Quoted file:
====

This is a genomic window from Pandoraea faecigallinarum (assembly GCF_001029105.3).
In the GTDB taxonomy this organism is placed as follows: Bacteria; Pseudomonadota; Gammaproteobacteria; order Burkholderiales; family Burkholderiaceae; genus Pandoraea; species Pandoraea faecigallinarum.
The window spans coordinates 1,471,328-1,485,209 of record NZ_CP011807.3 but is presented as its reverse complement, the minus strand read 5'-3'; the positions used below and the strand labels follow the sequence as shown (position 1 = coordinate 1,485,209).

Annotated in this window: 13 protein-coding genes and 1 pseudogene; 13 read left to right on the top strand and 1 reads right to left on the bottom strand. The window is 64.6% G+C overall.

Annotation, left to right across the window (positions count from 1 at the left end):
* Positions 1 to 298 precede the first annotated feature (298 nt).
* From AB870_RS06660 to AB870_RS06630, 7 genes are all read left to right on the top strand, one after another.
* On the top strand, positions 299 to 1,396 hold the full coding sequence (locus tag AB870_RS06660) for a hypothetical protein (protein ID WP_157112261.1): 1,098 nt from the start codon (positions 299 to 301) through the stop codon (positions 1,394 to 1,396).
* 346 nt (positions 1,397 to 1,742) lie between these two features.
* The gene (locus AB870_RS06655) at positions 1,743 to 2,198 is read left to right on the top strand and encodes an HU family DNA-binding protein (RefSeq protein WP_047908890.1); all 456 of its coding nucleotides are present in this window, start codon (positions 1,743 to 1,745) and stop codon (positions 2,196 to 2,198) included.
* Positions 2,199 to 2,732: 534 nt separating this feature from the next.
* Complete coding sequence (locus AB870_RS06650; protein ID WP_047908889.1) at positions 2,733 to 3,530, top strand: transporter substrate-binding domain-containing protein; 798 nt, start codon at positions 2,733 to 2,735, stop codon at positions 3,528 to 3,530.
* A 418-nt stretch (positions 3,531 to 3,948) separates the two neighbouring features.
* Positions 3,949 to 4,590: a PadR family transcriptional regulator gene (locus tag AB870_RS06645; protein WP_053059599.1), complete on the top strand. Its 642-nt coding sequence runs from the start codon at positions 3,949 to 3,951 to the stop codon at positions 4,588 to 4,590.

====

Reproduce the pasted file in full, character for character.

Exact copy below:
This is a genomic window from Pandoraea faecigallinarum (assembly GCF_001029105.3).
In the GTDB taxonomy this organism is placed as follows: Bacteria; Pseudomonadota; Gammaproteobacteria; order Burkholderiales; family Burkholderiaceae; genus Pandoraea; species Pandoraea faecigallinarum.
The window spans coordinates 1,471,328-1,485,209 of record NZ_CP011807.3 but is presented as its reverse complement, the minus strand read 5'-3'; the positions used below and the strand labels follow the sequence as shown (position 1 = coordinate 1,485,209).

Annotated in this window: 13 protein-coding genes and 1 pseudogene; 13 read left to right on the top strand and 1 reads right to left on the bottom strand. The window is 64.6% G+C overall.

Annotation, left to right across the window (positions count from 1 at the left end):
* Positions 1 to 298 precede the first annotated feature (298 nt).
* From AB870_RS06660 to AB870_RS06630, 7 genes are all read left to right on the top strand, one after another.
* On the top strand, positions 299 to 1,396 hold the full coding sequence (locus tag AB870_RS06660) for a hypothetical protein (protein ID WP_157112261.1): 1,098 nt from the start codon (positions 299 to 301) through the stop codon (positions 1,394 to 1,396).
* 346 nt (positions 1,397 to 1,742) lie between these two features.
* The gene (locus AB870_RS06655) at positions 1,743 to 2,198 is read left to right on the top strand and encodes an HU family DNA-binding protein (RefSeq protein WP_047908890.1); all 456 of its coding nucleotides are present in this window, start codon (positions 1,743 to 1,745) and stop codon (positions 2,196 to 2,198) included.
* Positions 2,199 to 2,732: 534 nt separating this feature from the next.
* Complete coding sequence (locus AB870_RS06650; protein ID WP_047908889.1) at positions 2,733 to 3,530, top strand: transporter substrate-binding domain-containing protein; 798 nt, start codon at positions 2,733 to 2,735, stop codon at positions 3,528 to 3,530.
* A 418-nt stretch (positions 3,531 to 3,948) separates the two neighbouring features.
* Positions 3,949 to 4,590: a PadR family transcriptional regulator gene (locus tag AB870_RS06645; protein WP_053059599.1), complete on the top strand. Its 642-nt coding sequence runs from the start codon at positions 3,949 to 3,951 to the stop codon at positions 4,588 to 4,590.